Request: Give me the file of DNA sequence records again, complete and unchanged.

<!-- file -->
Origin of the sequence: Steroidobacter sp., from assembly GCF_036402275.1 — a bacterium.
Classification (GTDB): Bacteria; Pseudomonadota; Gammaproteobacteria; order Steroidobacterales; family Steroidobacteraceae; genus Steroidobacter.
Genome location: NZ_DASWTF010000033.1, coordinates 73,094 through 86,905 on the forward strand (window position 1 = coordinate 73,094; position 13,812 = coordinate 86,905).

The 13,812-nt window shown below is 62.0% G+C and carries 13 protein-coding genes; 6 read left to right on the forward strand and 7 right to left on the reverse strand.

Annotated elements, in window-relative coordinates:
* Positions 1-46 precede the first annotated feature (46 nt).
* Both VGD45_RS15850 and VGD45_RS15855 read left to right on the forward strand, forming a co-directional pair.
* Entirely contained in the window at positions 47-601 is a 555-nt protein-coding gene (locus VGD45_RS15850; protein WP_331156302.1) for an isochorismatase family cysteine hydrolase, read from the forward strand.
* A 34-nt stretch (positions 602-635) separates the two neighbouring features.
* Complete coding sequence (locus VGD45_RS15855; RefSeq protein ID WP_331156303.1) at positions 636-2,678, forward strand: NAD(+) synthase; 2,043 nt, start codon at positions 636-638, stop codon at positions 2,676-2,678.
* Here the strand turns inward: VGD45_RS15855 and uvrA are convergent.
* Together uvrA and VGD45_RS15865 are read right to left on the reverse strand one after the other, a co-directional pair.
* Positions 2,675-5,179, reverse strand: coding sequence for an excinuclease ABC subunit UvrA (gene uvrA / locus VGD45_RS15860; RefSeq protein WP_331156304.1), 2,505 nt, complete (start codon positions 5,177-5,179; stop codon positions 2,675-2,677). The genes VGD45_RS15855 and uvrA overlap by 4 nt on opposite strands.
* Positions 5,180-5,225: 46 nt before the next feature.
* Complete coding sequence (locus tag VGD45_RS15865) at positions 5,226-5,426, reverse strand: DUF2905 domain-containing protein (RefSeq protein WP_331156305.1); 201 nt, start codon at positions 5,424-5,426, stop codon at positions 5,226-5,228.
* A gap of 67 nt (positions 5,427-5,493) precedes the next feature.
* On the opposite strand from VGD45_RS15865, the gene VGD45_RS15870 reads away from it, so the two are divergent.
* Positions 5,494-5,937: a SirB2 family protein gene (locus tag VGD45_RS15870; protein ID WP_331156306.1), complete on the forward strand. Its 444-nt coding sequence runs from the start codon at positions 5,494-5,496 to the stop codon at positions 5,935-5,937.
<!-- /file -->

Origin of the sequence: Steroidobacter sp., from assembly GCF_036402275.1 — a bacterium.
Classification (GTDB): Bacteria; Pseudomonadota; Gammaproteobacteria; order Steroidobacterales; family Steroidobacteraceae; genus Steroidobacter.
Genome location: NZ_DASWTF010000033.1, coordinates 73,094 through 86,905 on the forward strand (window position 1 = coordinate 73,094; position 13,812 = coordinate 86,905).

The 13,812-nt window shown below is 62.0% G+C and carries 13 protein-coding genes; 6 read left to right on the forward strand and 7 right to left on the reverse strand.

Annotated elements, in window-relative coordinates:
* Positions 1-46 precede the first annotated feature (46 nt).
* Both VGD45_RS15850 and VGD45_RS15855 read left to right on the forward strand, forming a co-directional pair.
* Entirely contained in the window at positions 47-601 is a 555-nt protein-coding gene (locus VGD45_RS15850; protein WP_331156302.1) for an isochorismatase family cysteine hydrolase, read from the forward strand.
* A 34-nt stretch (positions 602-635) separates the two neighbouring features.
* Complete coding sequence (locus VGD45_RS15855; RefSeq protein ID WP_331156303.1) at positions 636-2,678, forward strand: NAD(+) synthase; 2,043 nt, start codon at positions 636-638, stop codon at positions 2,676-2,678.
* Here the strand turns inward: VGD45_RS15855 and uvrA are convergent.
* Together uvrA and VGD45_RS15865 are read right to left on the reverse strand one after the other, a co-directional pair.
* Positions 2,675-5,179, reverse strand: coding sequence for an excinuclease ABC subunit UvrA (gene uvrA / locus VGD45_RS15860; RefSeq protein WP_331156304.1), 2,505 nt, complete (start codon positions 5,177-5,179; stop codon positions 2,675-2,677). The genes VGD45_RS15855 and uvrA overlap by 4 nt on opposite strands.
* Positions 5,180-5,225: 46 nt before the next feature.
* Complete coding sequence (locus tag VGD45_RS15865) at positions 5,226-5,426, reverse strand: DUF2905 domain-containing protein (RefSeq protein WP_331156305.1); 201 nt, start codon at positions 5,424-5,426, stop codon at positions 5,226-5,228.
* A gap of 67 nt (positions 5,427-5,493) precedes the next feature.
* On the opposite strand from VGD45_RS15865, the gene VGD45_RS15870 reads away from it, so the two are divergent.
* Positions 5,494-5,937: a SirB2 family protein gene (locus tag VGD45_RS15870; protein ID WP_331156306.1), complete on the forward strand. Its 444-nt coding sequence runs from the start codon at positions 5,494-5,496 to the stop codon at positions 5,935-5,937.